Senator Mark Warner (D-Va.) made a fortune as an early wireless industry executive. Now, he's on a tear about the tech industry's most disruptive companies and why politicians — especially presidential candidates — aren't talking more about their impact on the labor economy.
He sees a growing number of sharing-economy companies such as Uber, TaskRabbit and AirBnB transforming employment. About half of all American workers will be freelance or contractual workers by 2020, some economists predict. This trend is upending our notions of what it means to be a worker and what responsibilities a company has to provide benefits like health care and pensions. If unanswered, questions about a national social safety net for contractual workers may end up burdening the whole economy, he warns.
To be clear, Warner isn't proposing federal laws just yet for part-time and contract worker benefits. He's already seeing innovative solutions from tech companies and local governments to address policy concerns. But he's trying to get candidates, policymakers and the biggest companies in Silicon Valley listening -- and says legislation at some point may be the best option.
The following is an interview with Warner, edited for length and clarity.
What is your concern about the sharing economy?
Warner: This is a fundamental change, and yet what I find is that policy makers may not have even heard about the "Gig economy" or sharing-economy. We have 25 people running for president, and no one is talking about the fastest-growing area of work in our country. What I don't want to do is impose a Washington top-down solution, yet I don't think this should be left to a patchwork of court decisions either.
How would you describe the sharing economy?
Warner: I would categorize people in the sharing economy in three groups. There are millennials that we like to talk about as celebrating the choices of part-time work and who don't want to have 9-to-5 jobs and who love working on three to four things at once. There are the people my age who are forced into this because they lost a good job during the recession and now need multiple revenue streams. And then there is the third category of people who are probably rolling their eyes saying this is nothing new and they've been working like this for the last 20 years and it's been called "just getting by."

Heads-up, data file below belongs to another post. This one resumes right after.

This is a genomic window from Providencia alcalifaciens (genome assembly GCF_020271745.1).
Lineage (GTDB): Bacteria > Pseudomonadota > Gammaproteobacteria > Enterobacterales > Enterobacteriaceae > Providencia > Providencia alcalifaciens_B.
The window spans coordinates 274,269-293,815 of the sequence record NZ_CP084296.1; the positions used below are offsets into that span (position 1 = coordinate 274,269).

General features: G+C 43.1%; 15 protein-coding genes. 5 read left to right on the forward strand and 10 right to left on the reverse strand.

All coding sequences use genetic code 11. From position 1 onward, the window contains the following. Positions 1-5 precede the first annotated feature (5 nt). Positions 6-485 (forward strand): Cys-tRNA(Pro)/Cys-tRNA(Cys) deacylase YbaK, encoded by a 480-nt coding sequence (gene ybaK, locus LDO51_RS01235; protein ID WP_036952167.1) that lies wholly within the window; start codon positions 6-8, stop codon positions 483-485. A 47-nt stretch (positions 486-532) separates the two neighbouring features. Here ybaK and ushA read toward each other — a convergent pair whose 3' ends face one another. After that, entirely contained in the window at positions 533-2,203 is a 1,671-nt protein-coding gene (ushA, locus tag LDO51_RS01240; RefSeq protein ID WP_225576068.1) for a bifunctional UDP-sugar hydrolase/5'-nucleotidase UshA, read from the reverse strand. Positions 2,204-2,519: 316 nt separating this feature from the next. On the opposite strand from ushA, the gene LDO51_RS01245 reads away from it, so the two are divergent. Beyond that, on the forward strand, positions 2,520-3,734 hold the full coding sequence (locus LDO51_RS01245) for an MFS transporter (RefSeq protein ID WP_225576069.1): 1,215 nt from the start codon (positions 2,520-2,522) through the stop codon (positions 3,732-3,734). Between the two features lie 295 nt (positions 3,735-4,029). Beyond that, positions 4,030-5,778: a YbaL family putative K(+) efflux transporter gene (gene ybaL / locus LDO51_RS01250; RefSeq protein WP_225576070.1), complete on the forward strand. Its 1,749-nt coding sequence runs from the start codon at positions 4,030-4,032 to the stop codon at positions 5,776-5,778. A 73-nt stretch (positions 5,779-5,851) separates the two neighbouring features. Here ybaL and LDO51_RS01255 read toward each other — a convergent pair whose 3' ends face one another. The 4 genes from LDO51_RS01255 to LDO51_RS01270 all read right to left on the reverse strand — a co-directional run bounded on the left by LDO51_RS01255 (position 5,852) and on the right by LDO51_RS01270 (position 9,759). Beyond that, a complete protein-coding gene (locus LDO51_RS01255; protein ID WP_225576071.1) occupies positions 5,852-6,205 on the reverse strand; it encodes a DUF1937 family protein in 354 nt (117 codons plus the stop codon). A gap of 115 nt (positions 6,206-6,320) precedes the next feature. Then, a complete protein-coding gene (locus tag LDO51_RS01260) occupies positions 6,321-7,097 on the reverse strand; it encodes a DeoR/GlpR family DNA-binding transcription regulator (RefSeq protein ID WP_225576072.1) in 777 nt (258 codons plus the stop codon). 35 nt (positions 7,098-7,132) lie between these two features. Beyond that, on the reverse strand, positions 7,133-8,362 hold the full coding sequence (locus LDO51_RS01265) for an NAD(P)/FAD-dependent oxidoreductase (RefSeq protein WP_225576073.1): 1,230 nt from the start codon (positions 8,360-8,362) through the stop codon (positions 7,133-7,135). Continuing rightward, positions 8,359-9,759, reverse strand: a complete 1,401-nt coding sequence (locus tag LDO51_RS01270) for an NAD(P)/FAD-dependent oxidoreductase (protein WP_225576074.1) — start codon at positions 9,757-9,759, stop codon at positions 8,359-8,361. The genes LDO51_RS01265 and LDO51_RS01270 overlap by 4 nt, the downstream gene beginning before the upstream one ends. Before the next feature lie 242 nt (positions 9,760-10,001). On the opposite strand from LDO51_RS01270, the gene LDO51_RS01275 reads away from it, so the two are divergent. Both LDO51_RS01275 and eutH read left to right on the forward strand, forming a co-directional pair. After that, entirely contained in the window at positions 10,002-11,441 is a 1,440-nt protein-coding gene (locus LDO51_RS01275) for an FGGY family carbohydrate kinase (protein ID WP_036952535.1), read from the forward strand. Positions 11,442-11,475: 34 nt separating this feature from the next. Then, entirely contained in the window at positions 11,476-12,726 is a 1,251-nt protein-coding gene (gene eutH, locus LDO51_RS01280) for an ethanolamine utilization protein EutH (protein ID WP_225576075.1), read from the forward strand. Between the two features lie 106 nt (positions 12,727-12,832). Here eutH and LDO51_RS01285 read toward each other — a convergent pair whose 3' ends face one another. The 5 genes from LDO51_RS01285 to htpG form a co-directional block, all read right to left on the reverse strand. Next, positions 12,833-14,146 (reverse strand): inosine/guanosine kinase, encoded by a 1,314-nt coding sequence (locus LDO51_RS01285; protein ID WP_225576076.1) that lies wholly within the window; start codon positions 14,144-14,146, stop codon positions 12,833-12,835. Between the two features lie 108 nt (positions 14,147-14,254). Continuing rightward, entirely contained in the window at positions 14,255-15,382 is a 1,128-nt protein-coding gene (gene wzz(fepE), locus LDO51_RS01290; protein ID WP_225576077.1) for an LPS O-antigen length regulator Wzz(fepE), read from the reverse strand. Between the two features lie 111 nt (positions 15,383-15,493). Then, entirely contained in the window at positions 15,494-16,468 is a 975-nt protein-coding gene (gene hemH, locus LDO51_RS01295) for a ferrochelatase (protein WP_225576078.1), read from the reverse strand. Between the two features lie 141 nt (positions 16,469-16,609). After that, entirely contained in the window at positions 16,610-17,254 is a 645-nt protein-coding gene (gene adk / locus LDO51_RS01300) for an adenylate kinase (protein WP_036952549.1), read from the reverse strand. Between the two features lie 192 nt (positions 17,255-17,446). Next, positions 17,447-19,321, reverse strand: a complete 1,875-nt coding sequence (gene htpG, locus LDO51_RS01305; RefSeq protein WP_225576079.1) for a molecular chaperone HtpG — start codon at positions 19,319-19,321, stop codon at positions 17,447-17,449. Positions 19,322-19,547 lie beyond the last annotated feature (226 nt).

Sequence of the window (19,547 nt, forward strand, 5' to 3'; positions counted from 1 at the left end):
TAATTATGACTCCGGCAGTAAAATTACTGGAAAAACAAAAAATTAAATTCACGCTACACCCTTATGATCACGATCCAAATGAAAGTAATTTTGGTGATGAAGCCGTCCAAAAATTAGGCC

So maybe the third category provides a good case study as to what problems they've encountered over the years?
Warner: These people have had to rely on government assistance when available. For the people who are not in that category and who make six figures today, we aren't worried now. But when the stuff hits the fan it's not going to be fair to the tax payer to have to deal with it later. We have to look at different models. The Obamacare exchange is an example of one model.
What are other examples?
Warner: Maybe a public-private employment exchange, a disability exchange and workers' comp exchange. We could look at an old idea of building trade unions and doing hour banking so that if you were a carpenter and worked 10 to 11 hours, you could bank those hours to a third party insurance fund. That model could make some sense. There may even be consumer-driven models such as the collection of tips for Uber drivers that goes into a social insurance fund. I'm not suggesting a specific model but policy makers need to keep talking about these thing.
But what about the responsibilities of companies?
Warner: I was encouraged to see that with Uber and AirBnB, they started without insurance policies but now have plans. An evolution is taking place but you need to find a way to speed it up. Don't think you never want federal legislation. Candidly, you might rather have federal legislation than 50 different state rules or thousands of municipal rules.
It took lots of negative press coverage on drivers' insurance to get Uber and Lyft to change their policies for drivers. What will motive the companies to seek these changes?
Warner: Some of this will come from millennials demanding it. From everything I've witnessed, millennials are a diverse and socially conscious generation that wants to work for and purchase from companies that are socially responsible.
What are some specific examples of company-driven changes that encourage you?
Warner: I've seen with taxes and the people at Turbo Tax and a guy out of Richmond who started Painless 1099 that helps get rid of the hassle of the tax process for contractors. There's a group out of San Francisco called Peers, investigating a model around social insurance. We are at the beginning stages. What I'm trying to figure out is how to not slow innovation and still allow some upward economic mobility while also providing a social safety net that is collaborative and not top down.
Will there eventually be a law addressing these issues?
Warner: I do think at some point the sharing-economy will want legislation because you won't want to leave it simply to the courts. There needs to be a lot more conversation and discussion about this because many of these companies didn't even exist five to seven years ago.